Kingdom Advisors founder Ron Blue takes an interesting approach to estate planning. He advocates lifetime giving as a way to assure that the objects of your bounty are worthy recipients of your wealth. This could play out a couple of different ways.
As Blue points out, there are three places your “stuff” can go after you die: to charity, to your loved ones, or to the government, attorneys, and other professional advisors by way of taxes and administration expenses. A good estate plan will minimize the amount that is bled away in the last category. A really good estate plan will help to make sure that your intentions regarding your loved ones and your favorite charities are carried out just as you intend.
Giving assets outright to your loved ones is a way to give them full control over and responsibility for those assets. However, one of your intended beneficiaries could easily lose his or her inheritance as a result of a divorce, car accident, or bad business deal. Life is unpredictable, and your beneficiaries may have no experience manageing or protecting assets. For this reason, many estate plans include ongoing trusts that allow the beneficiaries to have as much control as they are able to handle, while at the same time insulating the trust assets from creditors and predators who might try to take advantage of your beneficiaries and take those assets away.
The thing about leaving assets to your loved ones after you are gone is that you will have no idea how each loved one will handle his or her Inheritance. Your best guess during your lifetime could turn out to be wrong. So what about making gifts during your lifetime, so that you can see how your intended beneficiaries handle newfound wealth? Gifts allow beneficiaries to learn how to manage money. Gifting could also be a great way for you to “test drive” your estate plan and determine how well it works while you are still able to make adjustments to it. If one beneficiary turns out to be a poor steward of your wealth, you can always redirect assets in your final estate plan to other beneficiaries, or provide greater restrictions on a spendthrift beneficiary’s control over your hard-earned and carefully invested wealth.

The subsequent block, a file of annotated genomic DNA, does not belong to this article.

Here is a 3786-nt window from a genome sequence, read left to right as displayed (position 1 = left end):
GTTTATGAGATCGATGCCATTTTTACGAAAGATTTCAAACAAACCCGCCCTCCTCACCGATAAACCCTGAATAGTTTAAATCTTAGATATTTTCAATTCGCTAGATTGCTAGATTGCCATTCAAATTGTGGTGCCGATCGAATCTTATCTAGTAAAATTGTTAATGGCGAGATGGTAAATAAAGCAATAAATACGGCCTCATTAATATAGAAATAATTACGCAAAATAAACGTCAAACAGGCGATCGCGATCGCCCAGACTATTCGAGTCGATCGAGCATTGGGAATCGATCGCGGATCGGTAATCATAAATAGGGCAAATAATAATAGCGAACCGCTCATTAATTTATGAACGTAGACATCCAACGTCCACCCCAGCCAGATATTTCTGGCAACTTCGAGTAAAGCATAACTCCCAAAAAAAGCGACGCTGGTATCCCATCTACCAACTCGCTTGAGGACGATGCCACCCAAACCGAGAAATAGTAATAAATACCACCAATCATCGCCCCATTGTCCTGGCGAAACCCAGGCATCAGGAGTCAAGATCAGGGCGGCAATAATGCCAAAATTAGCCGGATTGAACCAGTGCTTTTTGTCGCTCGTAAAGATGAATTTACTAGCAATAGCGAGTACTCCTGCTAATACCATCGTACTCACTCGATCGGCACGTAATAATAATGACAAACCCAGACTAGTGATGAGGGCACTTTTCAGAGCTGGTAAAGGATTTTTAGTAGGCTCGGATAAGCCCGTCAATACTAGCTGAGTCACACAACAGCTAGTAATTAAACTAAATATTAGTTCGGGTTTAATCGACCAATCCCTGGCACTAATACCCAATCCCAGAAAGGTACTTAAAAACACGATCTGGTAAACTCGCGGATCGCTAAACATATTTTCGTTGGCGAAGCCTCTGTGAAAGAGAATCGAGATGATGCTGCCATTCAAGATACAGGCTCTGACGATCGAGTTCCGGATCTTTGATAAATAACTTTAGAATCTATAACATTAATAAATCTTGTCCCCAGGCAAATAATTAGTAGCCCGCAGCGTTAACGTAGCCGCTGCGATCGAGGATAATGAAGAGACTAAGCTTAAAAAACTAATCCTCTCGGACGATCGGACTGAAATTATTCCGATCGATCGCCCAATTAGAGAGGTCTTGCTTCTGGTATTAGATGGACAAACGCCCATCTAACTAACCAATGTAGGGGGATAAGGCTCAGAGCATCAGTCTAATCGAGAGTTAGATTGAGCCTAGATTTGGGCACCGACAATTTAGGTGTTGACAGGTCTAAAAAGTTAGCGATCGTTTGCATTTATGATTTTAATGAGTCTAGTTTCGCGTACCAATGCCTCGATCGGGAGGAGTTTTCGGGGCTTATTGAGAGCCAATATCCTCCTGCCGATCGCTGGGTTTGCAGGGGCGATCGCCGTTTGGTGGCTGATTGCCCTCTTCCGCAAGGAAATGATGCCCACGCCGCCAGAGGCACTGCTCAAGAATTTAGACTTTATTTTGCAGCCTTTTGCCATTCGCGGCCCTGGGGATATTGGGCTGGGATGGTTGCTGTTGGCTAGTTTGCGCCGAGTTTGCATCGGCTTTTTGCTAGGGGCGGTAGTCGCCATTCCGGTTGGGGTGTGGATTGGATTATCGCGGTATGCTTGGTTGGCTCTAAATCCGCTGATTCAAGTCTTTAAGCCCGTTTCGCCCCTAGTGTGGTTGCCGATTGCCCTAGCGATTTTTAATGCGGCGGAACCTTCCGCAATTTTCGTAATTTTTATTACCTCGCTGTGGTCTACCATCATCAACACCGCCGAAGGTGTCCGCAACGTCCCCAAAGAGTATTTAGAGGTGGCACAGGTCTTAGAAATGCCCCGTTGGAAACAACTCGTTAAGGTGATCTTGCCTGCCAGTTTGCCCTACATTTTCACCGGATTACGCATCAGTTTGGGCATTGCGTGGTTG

The same principles apply to charitable gifts. Your favorite charity could turn out to be a poor manager of donated assets. It would be far better to find that out during your lifetime than to leave your loved ones regretting your philanthropic choices, especially if your family name will be memorialized and forever connected with your charitable gift. Knowing what happens now gives you assurance about how things will go later on. If your charity performs well now, you may add to your gift, upon your death. Not only that, but your gift may have far greater impact because you made it earlier. If, for example, you want to provide funding for scholarships so underprivileged children can go to college, the sooner you make your gift, the sooner a scholarship recipient will graduate from college, get launched in a career, and turn around and “pay it forward,” as you have done. Giving now also allows you to join other donors, to create large charitable projects.
As Ron Blue would say, you should consider “giving while you’re living so you’re knowing where it’s going.” This is simple but sound advice for anyone who prefers to test the water before diving in headfirst.
Scott Makuakane, Counselor at Law
Focusing exclusively on estate planning and trust law.
Watch Scott’s TV show, Malama Kupuna
Sundays at 8:30 p.m. on KWHE, Oceanic channel 11